Interest Representation in the Twenty-First Century: Policy and Patronage in Mexico
While interest organizations in transitional democracies have the potential to improve the design and implementation of economic policies, their participation is often instead geared toward mobilizing electorally for a political party in exchange for patronage. This project investigates how organizations representing farmers and small-business owners in Mexico filter their members’ interests into demands for programmatic policies or distributive handouts and how these demands are translated into access to these two policymaking arenas. My findings are based on case studies carried out over 18 months of fieldwork, an original survey of economic interest organizations, and econometric analysis of state-level subsidy data acquired through public-information requests to the Mexican government. While existing research stresses the effect of poverty on demand for patronage, I identify two factors—collective-action capacity and political competition—that can supersede class pressures, permitting organizations to evade clientelistic linkages with political parties and garner effective policy voice.
First, collective-action capacity—the ability of organizations to independently recruit and mobilize members—frees organizations from pressure to enter into dependent linkages with political parties. While such linkages offer particularistic benefits that organization leaders can repurpose as selective benefits to spur collective action, they route organizations into the patronage trap, a self-reproducing cycle in which organizations become specialized for distributive demand making. These linkages convert leaders into electoral brokers and force organizations to forgo protest, lobbying, and other forms of political participation in favor of electoral mobilization, making them ill suited for programmatic demand making. I develop this argument using case studies of economic interest organizations in three Mexican states. Survey analysis of organizations in all Mexican states confirms that independent resource flows and the capacity to generate selective benefits—indicators of collective-action capacity—are positively associated with organizations’ breadth of mobilization strategies and ability to levy programmatic policy demands.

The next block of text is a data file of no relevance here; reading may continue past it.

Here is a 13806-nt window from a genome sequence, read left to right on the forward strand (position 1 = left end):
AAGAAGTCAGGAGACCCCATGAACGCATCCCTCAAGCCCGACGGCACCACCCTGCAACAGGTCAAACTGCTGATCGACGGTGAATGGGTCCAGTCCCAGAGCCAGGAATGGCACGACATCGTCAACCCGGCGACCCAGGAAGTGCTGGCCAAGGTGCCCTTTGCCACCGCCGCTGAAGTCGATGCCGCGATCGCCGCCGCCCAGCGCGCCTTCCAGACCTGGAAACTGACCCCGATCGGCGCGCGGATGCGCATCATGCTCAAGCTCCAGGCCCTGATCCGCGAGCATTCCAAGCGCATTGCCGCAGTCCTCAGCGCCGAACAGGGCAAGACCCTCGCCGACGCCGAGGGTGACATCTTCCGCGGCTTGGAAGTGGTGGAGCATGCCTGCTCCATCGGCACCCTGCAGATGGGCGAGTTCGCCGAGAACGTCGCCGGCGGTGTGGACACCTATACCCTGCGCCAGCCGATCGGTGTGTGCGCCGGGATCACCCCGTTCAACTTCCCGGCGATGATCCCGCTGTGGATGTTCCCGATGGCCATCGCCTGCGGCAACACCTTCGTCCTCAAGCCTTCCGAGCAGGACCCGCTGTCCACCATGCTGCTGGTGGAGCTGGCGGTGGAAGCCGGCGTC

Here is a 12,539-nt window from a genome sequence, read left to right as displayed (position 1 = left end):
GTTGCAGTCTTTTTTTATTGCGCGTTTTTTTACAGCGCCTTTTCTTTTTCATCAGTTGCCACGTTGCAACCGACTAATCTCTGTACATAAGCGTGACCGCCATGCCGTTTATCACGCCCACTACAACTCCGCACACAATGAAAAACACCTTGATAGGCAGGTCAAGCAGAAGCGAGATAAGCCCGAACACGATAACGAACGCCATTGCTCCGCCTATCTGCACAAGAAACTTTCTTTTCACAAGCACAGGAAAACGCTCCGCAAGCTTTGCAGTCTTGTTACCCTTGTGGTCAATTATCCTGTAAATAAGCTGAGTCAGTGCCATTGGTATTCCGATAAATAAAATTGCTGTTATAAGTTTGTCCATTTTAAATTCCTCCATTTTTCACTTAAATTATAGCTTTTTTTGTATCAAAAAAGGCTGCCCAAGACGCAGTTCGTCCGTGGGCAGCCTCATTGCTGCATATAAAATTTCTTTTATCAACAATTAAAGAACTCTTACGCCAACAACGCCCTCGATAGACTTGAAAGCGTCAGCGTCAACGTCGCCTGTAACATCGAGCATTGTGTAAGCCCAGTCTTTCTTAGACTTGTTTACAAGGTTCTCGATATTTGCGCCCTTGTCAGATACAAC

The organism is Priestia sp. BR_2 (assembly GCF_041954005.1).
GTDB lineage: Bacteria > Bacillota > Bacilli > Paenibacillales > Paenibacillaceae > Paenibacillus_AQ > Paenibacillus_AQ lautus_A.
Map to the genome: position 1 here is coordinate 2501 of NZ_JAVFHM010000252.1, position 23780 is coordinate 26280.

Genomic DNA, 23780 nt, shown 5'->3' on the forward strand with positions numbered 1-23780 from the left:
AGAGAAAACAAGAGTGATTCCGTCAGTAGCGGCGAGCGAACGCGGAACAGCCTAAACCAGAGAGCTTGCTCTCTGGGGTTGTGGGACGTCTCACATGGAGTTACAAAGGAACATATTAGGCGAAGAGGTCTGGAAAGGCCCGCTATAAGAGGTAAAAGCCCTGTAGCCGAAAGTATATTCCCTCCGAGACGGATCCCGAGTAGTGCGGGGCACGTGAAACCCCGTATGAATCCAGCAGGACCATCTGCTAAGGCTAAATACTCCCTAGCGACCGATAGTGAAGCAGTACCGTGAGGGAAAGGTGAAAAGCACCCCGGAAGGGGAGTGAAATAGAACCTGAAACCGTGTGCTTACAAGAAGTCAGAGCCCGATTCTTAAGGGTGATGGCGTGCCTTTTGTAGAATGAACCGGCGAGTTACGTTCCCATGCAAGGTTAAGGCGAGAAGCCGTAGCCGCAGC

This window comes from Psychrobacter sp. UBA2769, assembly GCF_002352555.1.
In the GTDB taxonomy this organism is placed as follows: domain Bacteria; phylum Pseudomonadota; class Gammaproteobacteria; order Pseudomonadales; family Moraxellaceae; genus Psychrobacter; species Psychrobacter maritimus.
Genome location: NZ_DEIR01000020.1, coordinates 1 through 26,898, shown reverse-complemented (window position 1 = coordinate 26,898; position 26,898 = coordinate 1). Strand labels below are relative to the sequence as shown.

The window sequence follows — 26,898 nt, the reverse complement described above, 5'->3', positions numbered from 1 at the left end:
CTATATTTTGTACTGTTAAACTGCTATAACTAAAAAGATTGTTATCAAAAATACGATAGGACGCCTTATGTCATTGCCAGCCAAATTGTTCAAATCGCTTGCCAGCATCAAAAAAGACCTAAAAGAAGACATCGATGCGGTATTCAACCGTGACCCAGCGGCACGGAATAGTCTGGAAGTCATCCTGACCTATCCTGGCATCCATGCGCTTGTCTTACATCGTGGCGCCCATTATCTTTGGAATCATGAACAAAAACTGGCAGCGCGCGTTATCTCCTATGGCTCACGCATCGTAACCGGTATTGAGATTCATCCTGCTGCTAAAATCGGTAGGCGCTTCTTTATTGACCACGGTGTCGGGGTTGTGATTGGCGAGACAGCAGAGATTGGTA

Second, the dynamics of electoral competition explain the degree to which ruling politicians grant organizations access to the programmatic and distributive policymaking arenas. In the presence of electoral competition, interest organizations can credibly threaten to support an opposition party if the ruling party fails to respond to their policy demands. Thus, electoral competition has two effects on organizational participation: First, it affords organizations leverage to pressure politicians for access to the exclusive programmatic policy arena, when state actors generally prefer to limit organizational participation to the distributive arena. Second, competition incentivizes ruling parties to incorporate organizations from their non-core constituencies (such as peasant organizations for a right-wing party or business organizations for a left-wing party) into policymaking. I test this theory by analyzing distribution data for state-level subsidies in the agriculture and small-business sectors across all 32 Mexican states, allowing me to exploit subnational variation in ruling parties and electoral competition.